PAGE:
When it was announced at the Nintendo Direct in September, it came as a surprise to many. Fire Emblem Engage. It was thought that it would follow in the wake of Three Houses as far as narration is concerned, however, it is an amalgamation of sensations (mostly positive) that eventually loses strength as the story progresses. The previous main installment set the bar high but still brings interesting news.
Between interesting new mechanics, the possibility of meeting familiar heroes from the entire franchise, a more condensed story, it will be part of what we will find in Engage and we will love it. It is understood as an attempt to bring the tactical role-playing series to a much larger audience, but it falls short in some aspects.
The amnesiac hero returns
The plot of Fire Emblem Engage goes as follows: We are in a final battle on the way to the last corner where the final enemy is supposed to dwell, but a ghostly and familiar figure accompanies us, yes, it is Marth. Many know the character from Super Smash Bros. Melee, but she comes from much earlier.
The fact is that after a series of events, we woke up from a long lethargy (1000 years) and we are told that we are the son of a Dragon deity. But what about the final battle we just witnessed? Well that will be answered later.
After waking up we find out that we are the only salvation of the world, that will defend it from dark forces that have decided to attack right now. For this we must look for 12 rings, which have within them the power of the heroes of previous games. However, we are not alone, we will have allies that we will recruit and help us in this task.
And in essence, that’s how Engage is, a title in which the story takes unexpected leaps and if we’re not careful, we lose the thread. In addition to being a plot seen in many anime-style games, the secondary characters hardly represent a link with the player. They do not carry the development that we saw in its predecessor (Three Houses).
Fusion and heroes of yesteryear
However, I must say that in terms of gameplay it does bring some very good and interesting things. Basically, the combat of engage It is the same tactical strategy combat that we have seen in other Fire Emblems. We move through squares and we will have different types of units or classes, which have different movement and attack patterns. When it’s time to attack, if the enemy survives, he can return the attack, the same as if it was us.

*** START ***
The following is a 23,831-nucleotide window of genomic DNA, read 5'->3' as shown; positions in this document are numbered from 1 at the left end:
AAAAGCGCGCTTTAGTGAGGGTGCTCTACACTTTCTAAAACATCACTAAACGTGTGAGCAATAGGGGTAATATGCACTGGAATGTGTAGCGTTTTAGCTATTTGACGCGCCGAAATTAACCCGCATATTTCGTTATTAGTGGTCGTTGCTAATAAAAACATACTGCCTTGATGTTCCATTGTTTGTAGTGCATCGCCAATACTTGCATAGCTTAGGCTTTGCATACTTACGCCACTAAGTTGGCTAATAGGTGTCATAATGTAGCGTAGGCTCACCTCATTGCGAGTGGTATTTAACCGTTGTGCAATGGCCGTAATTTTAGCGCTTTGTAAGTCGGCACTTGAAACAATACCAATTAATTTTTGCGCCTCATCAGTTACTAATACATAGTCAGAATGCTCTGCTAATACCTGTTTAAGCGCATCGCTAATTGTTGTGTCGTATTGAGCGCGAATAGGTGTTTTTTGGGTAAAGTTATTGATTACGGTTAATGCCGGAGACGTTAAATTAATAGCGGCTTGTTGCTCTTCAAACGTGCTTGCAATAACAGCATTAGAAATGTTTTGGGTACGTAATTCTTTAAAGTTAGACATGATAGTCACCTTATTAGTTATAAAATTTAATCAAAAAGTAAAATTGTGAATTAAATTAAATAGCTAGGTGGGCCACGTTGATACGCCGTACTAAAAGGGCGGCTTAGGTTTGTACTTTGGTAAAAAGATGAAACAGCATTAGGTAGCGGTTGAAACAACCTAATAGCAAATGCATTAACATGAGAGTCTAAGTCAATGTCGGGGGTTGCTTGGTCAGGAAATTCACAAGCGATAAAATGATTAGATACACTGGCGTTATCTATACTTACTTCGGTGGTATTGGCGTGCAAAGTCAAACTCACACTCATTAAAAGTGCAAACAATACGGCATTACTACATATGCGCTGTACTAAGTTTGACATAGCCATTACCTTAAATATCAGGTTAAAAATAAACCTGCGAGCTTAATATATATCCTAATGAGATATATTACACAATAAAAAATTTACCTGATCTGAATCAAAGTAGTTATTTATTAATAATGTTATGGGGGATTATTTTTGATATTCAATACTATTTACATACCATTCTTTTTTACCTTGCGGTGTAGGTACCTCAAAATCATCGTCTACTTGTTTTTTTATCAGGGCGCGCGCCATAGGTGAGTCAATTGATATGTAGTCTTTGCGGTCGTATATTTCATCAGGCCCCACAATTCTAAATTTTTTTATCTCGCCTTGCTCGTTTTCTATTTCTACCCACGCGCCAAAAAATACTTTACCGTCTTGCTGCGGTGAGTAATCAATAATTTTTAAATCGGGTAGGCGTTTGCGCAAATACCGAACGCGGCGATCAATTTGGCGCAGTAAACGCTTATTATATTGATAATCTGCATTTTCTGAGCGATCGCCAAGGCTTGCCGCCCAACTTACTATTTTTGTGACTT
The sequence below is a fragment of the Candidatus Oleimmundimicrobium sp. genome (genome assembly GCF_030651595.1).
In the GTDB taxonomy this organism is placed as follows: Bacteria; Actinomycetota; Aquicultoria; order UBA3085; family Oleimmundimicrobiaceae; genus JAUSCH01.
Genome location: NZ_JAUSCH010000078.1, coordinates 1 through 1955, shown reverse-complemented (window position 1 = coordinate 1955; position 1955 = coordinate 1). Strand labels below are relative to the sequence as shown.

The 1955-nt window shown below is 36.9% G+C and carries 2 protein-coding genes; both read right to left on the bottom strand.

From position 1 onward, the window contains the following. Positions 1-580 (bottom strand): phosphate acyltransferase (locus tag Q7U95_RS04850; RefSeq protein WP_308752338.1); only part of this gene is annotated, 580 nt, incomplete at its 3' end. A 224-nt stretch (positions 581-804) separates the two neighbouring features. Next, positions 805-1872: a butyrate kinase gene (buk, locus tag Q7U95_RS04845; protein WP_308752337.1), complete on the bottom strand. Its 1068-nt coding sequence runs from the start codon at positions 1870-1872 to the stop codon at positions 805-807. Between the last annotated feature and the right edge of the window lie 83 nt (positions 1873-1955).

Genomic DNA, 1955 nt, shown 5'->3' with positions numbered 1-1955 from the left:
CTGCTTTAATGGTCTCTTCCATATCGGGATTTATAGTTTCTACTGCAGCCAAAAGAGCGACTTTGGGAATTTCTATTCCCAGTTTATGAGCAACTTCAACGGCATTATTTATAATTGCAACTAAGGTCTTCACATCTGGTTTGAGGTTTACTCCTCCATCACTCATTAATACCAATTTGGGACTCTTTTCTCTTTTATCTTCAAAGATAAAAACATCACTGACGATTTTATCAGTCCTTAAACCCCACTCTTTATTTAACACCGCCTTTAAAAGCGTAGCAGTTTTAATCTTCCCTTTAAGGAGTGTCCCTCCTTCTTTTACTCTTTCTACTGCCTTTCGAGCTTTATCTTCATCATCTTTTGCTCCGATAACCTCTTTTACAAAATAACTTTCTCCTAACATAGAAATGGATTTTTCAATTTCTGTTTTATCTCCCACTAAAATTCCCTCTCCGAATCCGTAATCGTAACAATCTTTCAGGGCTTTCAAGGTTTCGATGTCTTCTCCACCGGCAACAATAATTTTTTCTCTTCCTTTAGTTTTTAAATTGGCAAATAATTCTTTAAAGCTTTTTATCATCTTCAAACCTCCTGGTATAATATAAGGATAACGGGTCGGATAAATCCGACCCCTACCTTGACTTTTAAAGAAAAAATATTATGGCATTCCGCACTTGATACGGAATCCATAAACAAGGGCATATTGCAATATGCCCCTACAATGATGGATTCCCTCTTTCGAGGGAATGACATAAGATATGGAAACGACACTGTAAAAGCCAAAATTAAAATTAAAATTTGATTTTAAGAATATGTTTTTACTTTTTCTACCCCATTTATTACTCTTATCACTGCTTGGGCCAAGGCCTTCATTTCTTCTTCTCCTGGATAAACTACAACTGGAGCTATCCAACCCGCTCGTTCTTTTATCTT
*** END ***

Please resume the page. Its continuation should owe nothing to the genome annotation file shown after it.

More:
As I already said, we will have different types of units that are suitable for this or that task. Many have active and passive abilities that benefit us in certain situations. We will also have a rewind mechanic through an item that allows you to go back several turns, although this may be optional to use or not.
But where the game really differs is with the addition of the Emblem heroes. We have up to a total of 12 rings that we can equip to our units. These rings allow you to summon warriors from previous games of Fire Emblem, and each hero has unique powers that can turn the tide of battle. But it is not only equipping them and enjoying their advantages, we must fill a bar with each turn until we can make use of the fusion.
The Rock, Paper and Scissors mechanic returns. It consists of Sword defeating Axe, Ax defeating Spear and Sword Throwing. But here it goes a step further since the Arts defeats the bows, grimoires and daggers. This allows you to temporarily incapacitate (Rupture Effect) enemies and deal an additional attack. In addition, the scenarios play a determining role in the skirmishes, since knowing how to position ourselves in points with an advantage determines the fall of our units.
New but very traditional game, and that’s good
By maintaining the playable bases of other installments, the game forces you to think carefully about each step. For this reason the game is not as simple as it might seem, we can lose units if they fall in battle, although this can be disabled. We will have different types of missions such as eliminating all the troops, defeating only the boss, saving allies, etc.
We will have a base of operations called Somniel, in which we can (prior unlocking), talk with allies, buy objects and equipment, create weapons in a blacksmith, and a training area. Also, there will be a farm where we can take care of the animals that we adopt as a way of distracting ourselves from so many fights.
The game has an online aspect in which we can face other players’ armies and create our own maps. We also have a mode in which we can play cooperatively in turns up to a total of five players.
On a visual level, Engage is more colorful than Three Houses, and is closer to an anime series. The game is rendered in Cel-Shading and is one of the best rendered I’ve ever seen. Sure, the seams on certain textures are noticeable in some parts, but they are minimal compared to the general shot of the game. It has some popping, but other more serious problems are not present, thankfully.
The soundtrack is not far behind either, and it is what we usually hear in this type of war and battle titles. It comes dubbed into the usual languages, Japanese and English, with Spanish subtitles. Both voiceover jobs are very well represented, although the lip syncing isn’t quite up to par.
Fire Emblem Engage is a good title in the FE series, especially because of the new ring mechanics and those that return from other games. It is a game that despite its appearance, is not a walk in the park and will make us think carefully about each play. However, at the story level it falls short of other installments, being a plot that we have seen many times. It is the most colorful and beautiful FE we have seen, with a masterful play of Cel-Shading. Highly recommended for lovers of tactical role and saga.
Note: This review was made thanks to the copy provided by Nintendo.